Death by a Thousand Cuts

How does Minnesota's fresh-minted 2003 budget make this a meaner place? Let us count the ways


Schools: Holding Education Harmless, the Pawlenty Way

Pawlenty repeatedly pledged that he would "hold education harmless" by funding it at levels that wouldn't hurt "classroom learning." The recently passed K-12 education bill that he will sign into law directly contradicts those words.

Basic education aid to school districts is being cut by $185 million over the next two years.

In addition, the state will save $11 million by limiting the eligibility of children in the limited-English-proficiency program.

Changes in the "compensatory aid" formula used to allocate funds to schools with an inordinate number of students in poverty erased approximately $45 million.

Additional funds earmarked for special education are set to be whacked by about $62 million.

There's no way the general student population can fail to be hurt by the pending cuts. For example, all schools are mandated by federal law to provide an appropriate learning environment for special-ed students, whose expenses are frequently tied to rises in health care costs. Thus, any cuts in state special-ed funding are almost certain to be borne by the school's general education budget. Likewise, cutting money for poor students and immigrants learning English doesn't occur in a vacuum--they're all in the same classrooms. That's especially true in urban districts like Minneapolis, which laid off 464 teachers last week.


Health Care: The Biggest Hole in the Safety Net

The Governor's budget proposal would have savaged funding and raised eligibility requirements for the state's three health insurance programs--Medical Assistance, General Assistance Medical Care (GAMC), and MinnesotaCare--enough to deprive over 60,000 Minnesotans of coverage. Due to the tenacity of Sen. Linda Berglin (DFL-Minneapolis) and a late infusion of federal dollars (which Pawlenty himself did not want to spend this year), families with children and single adults earning less than $561 per month will in most cases retain their current health care benefits. Overall, "only" about 13,000 people are now likely to lose their health insurance. (This figure includes "undocumented" people, mainly immigrant workers, who will be booted off at a savings of $35 million to the state.)

But even that sobering number doesn't factor in the ways access to health care will be compromised for some enrollees. For example, the state will no longer pay for primary care medical services for single adults enrolled in GAMC who earn between $561 and $1143 per month. The state will pay for emergency inpatient services at a hospital for those adults--provided they cough up a $1,000 co-payment. For single adults earning the same amount of money who are enrolled in MinnesotaCare, the state will pay for primary care (if the MnCare enrollees chip in their monthly premium and various co-payments for services) but will maintain a cap of $10,000 a year for inpatient hospital services and impose a cap of $5,000 per year on outpatient services.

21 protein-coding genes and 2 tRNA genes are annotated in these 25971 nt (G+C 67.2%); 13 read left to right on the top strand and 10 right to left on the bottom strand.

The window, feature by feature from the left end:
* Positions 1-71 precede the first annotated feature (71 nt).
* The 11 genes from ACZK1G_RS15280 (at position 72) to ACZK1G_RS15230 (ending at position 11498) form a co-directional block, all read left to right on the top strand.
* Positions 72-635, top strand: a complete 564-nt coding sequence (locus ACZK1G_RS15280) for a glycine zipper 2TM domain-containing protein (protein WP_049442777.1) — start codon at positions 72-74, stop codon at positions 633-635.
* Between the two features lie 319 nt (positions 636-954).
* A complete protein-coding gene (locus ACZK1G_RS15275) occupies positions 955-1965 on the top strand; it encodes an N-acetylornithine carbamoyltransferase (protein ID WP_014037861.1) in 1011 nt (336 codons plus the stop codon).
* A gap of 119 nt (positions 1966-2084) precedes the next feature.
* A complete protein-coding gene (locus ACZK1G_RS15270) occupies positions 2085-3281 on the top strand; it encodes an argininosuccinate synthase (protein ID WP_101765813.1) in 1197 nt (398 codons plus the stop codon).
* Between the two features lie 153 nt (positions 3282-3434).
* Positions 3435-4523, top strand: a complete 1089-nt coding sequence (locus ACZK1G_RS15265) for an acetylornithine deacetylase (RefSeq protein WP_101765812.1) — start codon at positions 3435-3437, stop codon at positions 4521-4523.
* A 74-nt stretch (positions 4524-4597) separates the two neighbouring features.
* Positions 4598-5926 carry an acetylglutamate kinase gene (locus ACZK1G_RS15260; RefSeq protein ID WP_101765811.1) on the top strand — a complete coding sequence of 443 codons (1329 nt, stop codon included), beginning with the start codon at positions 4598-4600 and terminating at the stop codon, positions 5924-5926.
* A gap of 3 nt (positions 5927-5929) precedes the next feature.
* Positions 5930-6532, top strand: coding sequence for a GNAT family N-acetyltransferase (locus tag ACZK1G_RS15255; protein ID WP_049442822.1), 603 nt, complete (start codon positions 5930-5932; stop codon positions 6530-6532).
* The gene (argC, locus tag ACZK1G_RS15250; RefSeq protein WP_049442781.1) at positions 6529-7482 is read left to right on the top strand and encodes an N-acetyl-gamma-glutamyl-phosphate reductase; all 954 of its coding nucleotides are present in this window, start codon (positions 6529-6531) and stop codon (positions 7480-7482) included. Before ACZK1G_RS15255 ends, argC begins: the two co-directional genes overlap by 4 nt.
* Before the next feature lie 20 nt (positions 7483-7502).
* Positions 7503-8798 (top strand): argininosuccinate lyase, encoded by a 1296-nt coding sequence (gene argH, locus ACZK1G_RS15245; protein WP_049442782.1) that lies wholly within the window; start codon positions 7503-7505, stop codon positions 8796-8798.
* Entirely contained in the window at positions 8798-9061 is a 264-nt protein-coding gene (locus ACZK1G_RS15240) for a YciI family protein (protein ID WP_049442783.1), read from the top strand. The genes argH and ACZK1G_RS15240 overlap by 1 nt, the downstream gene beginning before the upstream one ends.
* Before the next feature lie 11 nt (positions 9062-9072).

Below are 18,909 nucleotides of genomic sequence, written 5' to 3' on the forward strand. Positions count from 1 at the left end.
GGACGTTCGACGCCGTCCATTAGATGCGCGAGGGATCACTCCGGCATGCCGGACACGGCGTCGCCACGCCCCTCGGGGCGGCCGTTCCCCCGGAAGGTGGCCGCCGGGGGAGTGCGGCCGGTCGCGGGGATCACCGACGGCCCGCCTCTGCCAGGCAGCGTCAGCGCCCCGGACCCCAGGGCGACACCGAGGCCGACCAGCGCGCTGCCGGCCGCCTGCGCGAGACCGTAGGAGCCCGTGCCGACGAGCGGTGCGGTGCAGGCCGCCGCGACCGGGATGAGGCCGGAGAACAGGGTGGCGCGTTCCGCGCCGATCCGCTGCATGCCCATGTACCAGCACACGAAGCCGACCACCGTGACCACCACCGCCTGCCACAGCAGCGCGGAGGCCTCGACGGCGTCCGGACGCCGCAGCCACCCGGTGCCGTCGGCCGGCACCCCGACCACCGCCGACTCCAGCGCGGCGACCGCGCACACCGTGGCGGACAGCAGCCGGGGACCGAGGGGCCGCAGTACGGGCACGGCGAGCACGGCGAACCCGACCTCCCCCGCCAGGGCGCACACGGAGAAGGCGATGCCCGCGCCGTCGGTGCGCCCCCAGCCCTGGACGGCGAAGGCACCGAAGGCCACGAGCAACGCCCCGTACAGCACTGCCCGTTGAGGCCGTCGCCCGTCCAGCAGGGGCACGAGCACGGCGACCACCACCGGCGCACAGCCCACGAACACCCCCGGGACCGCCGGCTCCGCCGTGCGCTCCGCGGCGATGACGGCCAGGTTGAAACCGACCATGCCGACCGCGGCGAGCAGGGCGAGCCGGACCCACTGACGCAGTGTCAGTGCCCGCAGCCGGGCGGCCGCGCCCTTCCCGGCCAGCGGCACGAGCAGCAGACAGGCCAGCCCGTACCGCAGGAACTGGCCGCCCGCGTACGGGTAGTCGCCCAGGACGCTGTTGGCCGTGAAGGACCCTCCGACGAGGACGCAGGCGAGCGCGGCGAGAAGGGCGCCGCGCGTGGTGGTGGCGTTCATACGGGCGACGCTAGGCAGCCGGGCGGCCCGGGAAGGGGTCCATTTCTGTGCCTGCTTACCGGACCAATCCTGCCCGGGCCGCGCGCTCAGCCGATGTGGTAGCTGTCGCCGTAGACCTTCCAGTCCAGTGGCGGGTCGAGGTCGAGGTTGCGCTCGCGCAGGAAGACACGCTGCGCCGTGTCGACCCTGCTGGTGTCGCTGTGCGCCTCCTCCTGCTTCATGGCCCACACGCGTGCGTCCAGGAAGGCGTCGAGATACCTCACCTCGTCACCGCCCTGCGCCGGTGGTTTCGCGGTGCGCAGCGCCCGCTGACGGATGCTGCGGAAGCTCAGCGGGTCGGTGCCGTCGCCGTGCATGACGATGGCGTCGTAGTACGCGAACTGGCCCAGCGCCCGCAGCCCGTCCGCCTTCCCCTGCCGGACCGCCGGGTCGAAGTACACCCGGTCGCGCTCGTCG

Given the skyrocketing cost of health care, it won't take long for many adults with chronic illnesses to exceed those caps. In all, the restrictions and caps imposed on the state's health care programs amount to a budget cut of more than $200 million.

But refusing to pay for health care doesn't miraculously lessen the expense. The hundreds of millions "saved" by the state will show up as costs shifted onto hospitals, which have a legal obligation to treat patients. For example, if an adult on GAMC making $561 per month doesn't come up with a $1,000 co-payment for his catastrophic treatment, the state can stick the hospital with the entire medical bill.

Simply by closing the loophole that allowed hospitals to retroactively enroll patients who met all the GAMC eligibility requirements, the new budget estimates that the state will manage to avoid paying for $78 million in care. Hospitals also eat the treatment costs (or rather, pass them along by charging higher rates to private insurers) that accrue when MnCare patients exceed their insured $10,000 cap. For good measure, the state is reducing its Medicaid hospital payments by five percent.

With the federal government also ratcheting down its Medicare payments, it's no wonder that 31 of the state's 140 nonprofit hospitals operated in the red last year. The situation is particularly dire for the three "safety net" hospitals in the metro area--Fairview/University, Regions, and Hennepin County Medical Center--which treat a disproportionate share of the poor and indigent and are estimated to be on the hook for about half the total of the state's cost shift.

In anticipation of the costs it will have to absorb this year, HCMC has already laid off 190 employees and reduced spending on travel and new equipment. The hospital's administrator, Jeff Spartz, says that most of these cuts were in nonclinical areas, but warns that as further cost shifts from the budget are added over the next two or three years, "I don't how we can avoid cutting into our clinical services."


Public Safety: Y'All Be Careful Out There!

Time and again Pawlenty has called public safety the state's number one priority. But not for purposes of this budget, apparently. When the lion's share of a local government's expenditures are for police and fire protection, and the state cuts local government aid by 25 percent, public safety is not improved. Layoffs and reduction-by-attrition in police and fire departments have been the topic of the day lately in many cities around the state.

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